Friday, July 15, 2011

well, no one ever said I didn't have eclectic tastes.

I had a B&N gift card left over, probably from my birthday, which was in November (thanks, Mom and Dad!). So here's what I bought:

Home, Marilynne Robinson: I enjoyed Gilead, so I figured this one was worth a shot, too.
The Pre-Occupation of Postcolonial Studies, edited by Fawzia Afzal-Khan and Kalpana Rahita Seshadri: No, I'm not in grad school anymore; yes, I'm still a nerd.
Perdido Street Station, China Mieville: recommended by a friend whose literary judgment I trust.
For Colored Girls Who Have Considered Suicide...., Ntozake Shange: have been meaning to get to this one for a while and haven't.
Conversations with Isaiah Berlin, Ramin Jahanbegloo: uh. Looked interesting. And I haven't read Berlin since freshman year of college.
Special Topics in Calamity Physics, Marisha Pessl: Also looked interesting, in a completely different way from Conversations.
Parable of The Sower, Octavia Butler: If it's half as good as Kindred, it'll be plenty good.

And...stuff I've read recently:
Sister Outsider, Audre Lorde
Losing Battles, Eudora Welty
Good Omens, Neil Gaiman and Terry Pratchett
Haroun and the Sea of Stories, Salman Rushdie
The Absolutely True Diary of a Part-Time Indian, Sherman Alexie

 Also, I'm going to see Harry Potter tomorrow, and that makes me happy. I should really re-read #7, or at least the last 1/3.


  1. let me know what you think of Perdido Station - I'm trying to decide if I want to read it or not.

  2. I'd be interested to know, too; I tried it once and didn't get past the first chapter, but it was years ago and I can't remember why.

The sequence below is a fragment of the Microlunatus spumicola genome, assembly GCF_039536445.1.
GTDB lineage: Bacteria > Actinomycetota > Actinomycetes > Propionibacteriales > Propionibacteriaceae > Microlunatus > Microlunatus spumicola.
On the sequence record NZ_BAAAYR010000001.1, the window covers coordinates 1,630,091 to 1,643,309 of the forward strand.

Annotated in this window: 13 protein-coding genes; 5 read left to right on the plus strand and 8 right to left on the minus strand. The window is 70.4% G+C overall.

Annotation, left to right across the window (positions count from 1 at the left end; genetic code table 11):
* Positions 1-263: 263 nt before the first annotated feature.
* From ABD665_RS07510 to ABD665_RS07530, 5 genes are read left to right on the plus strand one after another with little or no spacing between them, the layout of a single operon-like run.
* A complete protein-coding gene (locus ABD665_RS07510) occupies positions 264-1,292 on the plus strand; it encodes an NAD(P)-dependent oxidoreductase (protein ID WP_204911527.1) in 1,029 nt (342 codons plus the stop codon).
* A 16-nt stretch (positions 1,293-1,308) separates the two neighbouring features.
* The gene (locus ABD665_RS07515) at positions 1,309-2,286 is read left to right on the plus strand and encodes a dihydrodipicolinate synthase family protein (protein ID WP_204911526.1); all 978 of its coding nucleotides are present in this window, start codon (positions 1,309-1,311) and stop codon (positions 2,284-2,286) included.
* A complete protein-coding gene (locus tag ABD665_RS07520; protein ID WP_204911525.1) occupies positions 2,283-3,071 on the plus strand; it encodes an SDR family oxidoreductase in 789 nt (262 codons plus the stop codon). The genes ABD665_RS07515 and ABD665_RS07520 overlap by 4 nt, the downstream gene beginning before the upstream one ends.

So I looked at your list and thought, "I haven't read any of it!" But then I got to Good Omens and the Sherman Alexie...good books both.

  3. As the person (I assume) who recommended Perdido, I'm interested to hear what you think as well!

    Currently re-reading The Name of the Rose, but I'm always on the lookout for new recommendations. I should read some Gaiman. I'm not very well-acquainted with his non-comics work.

  4. I'm currently reading How Not To Write A Novel, because someone recommended it to me on Facebook. (I have the best iFriends ever.) It's... hilarious. Also insightful, and really useful. It's not writing advice, precisely; it's more like anti-writing advice.

  5. Perhaps I'll write a review (and usually review means "rambling thoughts") on Perdido after I finish it.

    @Rebecca--you are indeed the one who recommended Perdido. As for Gaiman, American Gods is pretty wonderful, and Good Omens is hilarious.

    @Michael Mock--Have you read Anne Lamott's Bird by Bird? It's one of my favorite books on writing.